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It is time for maps: What awaits Armenia and Azerbaijan after the Iranian meeting?

October 24 2023, 23:00

The day before, a meeting of the foreign ministers at the 3+3 regional platform took place in Iran. As previously, official Tbilisi declined to attend the meeting, and in fact, the format of the meeting was “3+2”.

At the end of the negotiations, a joint communique was adopted, devoted to respect for sovereignty and territorial integrity, the inviolability of internationally recognized borders, the prohibition of threats or the use of force, and other issues. The statement also stressed the importance of cultural and economic cooperation between the countries of the South Caucasus.

Following the talks, Russian Foreign Minister Sergey Lavrov briefly commented to the media on the topic of the delimitation of borders between Armenia and Azerbaijan.

“Moscow is ready to actually help in launching the process of delimitation of borders between Azerbaijan and Armenia. Therefore, experts are well aware that Russia has everything necessary to discuss and coordinate the delimitation [of the border between Armenia and Azerbaijan], including, first of all, maps that have remained since Soviet times. The partners understand this. We’re not trying to make a big deal out of it. Let them try their luck in Brussels if they wish, but we are always ready to help start real delimitation,” he said.

The topic of “maps of the Russian General Staff” is mentioned again in the negotiation on the normalization of Armenian-Azerbaijani relations. For the first time, the topic of delimitation according to the maps of the General Staff of the Russian Federation was raised by Russian President Vladimir Putin back in October 2021 during the plenary session of the XVIII meeting of the Valdai International Discussion Club. Putin made his proposal, referring to the agreements of November 9, 2020, and subsequent meetings of the leaders of Armenia, Russia and Azerbaijan.

However, as practice shows, over the past years, both Baku and Yerevan, with the participation of the “Turkish guiding hand,” sabotaged the implementation of the agreements of November 2020, and they did it precisely to finally drag Ankara into the negotiation process on the future of Armenian-Azerbaijani relations and to help Ankara oust Moscow from the South Caucasus.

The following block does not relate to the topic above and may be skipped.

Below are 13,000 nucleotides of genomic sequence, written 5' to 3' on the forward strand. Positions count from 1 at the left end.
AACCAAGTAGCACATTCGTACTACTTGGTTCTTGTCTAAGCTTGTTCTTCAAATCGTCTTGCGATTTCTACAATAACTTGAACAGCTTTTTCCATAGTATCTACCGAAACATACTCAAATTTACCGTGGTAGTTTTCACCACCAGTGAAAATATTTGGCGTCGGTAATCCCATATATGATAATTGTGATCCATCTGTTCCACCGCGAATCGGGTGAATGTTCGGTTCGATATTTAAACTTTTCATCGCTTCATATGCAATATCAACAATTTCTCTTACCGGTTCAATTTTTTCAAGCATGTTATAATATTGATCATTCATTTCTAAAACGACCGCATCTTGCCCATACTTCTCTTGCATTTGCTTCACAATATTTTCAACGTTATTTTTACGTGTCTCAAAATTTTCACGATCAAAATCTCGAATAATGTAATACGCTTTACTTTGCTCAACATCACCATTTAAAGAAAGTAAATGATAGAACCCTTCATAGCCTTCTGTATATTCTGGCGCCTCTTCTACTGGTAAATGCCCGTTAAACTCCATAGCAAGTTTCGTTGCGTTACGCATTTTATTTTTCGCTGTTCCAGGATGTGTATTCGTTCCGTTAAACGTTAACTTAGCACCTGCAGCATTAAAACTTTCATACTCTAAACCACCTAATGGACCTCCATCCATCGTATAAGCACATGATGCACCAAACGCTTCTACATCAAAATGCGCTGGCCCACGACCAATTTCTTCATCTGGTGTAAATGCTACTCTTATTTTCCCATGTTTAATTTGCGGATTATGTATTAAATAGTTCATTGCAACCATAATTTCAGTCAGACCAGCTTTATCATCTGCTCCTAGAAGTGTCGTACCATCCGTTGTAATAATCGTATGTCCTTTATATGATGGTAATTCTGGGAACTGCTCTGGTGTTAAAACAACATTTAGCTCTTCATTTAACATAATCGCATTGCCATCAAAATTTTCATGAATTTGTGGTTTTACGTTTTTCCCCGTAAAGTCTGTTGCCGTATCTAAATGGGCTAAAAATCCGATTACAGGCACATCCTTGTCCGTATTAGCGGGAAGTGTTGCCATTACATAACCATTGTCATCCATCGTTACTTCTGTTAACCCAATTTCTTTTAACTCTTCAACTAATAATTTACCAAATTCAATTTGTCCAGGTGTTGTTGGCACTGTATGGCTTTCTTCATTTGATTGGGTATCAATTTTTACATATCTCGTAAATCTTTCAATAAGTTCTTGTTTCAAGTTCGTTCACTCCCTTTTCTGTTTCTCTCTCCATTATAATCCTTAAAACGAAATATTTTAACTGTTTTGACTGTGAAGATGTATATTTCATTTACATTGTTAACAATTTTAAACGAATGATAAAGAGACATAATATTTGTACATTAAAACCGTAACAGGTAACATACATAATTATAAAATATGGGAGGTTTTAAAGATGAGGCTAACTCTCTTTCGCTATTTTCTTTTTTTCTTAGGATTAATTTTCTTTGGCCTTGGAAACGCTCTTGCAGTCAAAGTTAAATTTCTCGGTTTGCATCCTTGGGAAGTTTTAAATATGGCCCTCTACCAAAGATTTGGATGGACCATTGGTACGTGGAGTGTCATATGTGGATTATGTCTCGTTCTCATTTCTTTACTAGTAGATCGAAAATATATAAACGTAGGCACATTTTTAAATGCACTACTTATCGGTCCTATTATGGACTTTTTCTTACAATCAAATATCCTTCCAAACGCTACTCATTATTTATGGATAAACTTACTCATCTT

Under these conditions, it is difficult to believe that Yerevan and Baku will accept Moscow’s proposal on delimitation based on the maps of the Russian General Staff. Moreover, a number of processes—meetings of representatives of Yerevan and Baku on neutral territory away from Russian border guards, negotiations on the Western negotiating platform, assessments of Azerbaijani experts, who are often more frank with the people of Armenia than Nikol Pashinyan—suggest that there are other maps that are not in the hands of Moscow but in the hands of Yerevan and Baku.

In particular, some time ago, it was discussed that the delimitation of the border should take place on the basis of maps available to the Institutes of Geodesy and Cartography of both countries. These institutes also have maps of the Soviet period. However, there is one small nuance regarding Armenia—the Armenian Institute of Geodesy was disbanded in 2020. What was the reason for this decision?

The truth is that the issue of delimitation will be very acute for Armenia in the near future, especially considering Nikol Pashinyan’s speech in the European Parliament, which recognized the readiness of official Yerevan to negotiate—in other words, to surrender—on the topic of “enclaves”. It suggests a situation in which Armenia will actually be under the Azerbaijani blockade, since the currently operating roads to Georgia and Iran and two gas pipelines supplying us with “blue fuel” will be in direct reach for Azerbaijani troops.

Many did not realize this until September 28. However, not only more than 100,000 people in Artsakh were hostages of Nikol Pashinyan’s political agreements, but also the status of the Republic of Armenia was and remains “hostage”. The inviolability of Armenia’s borders and the opportunity to develop as an independent and sovereign state were threatened, which means that the hostages were initially not 100,000 people but 3,100,000 people, and not one state but as many as two Armenian states.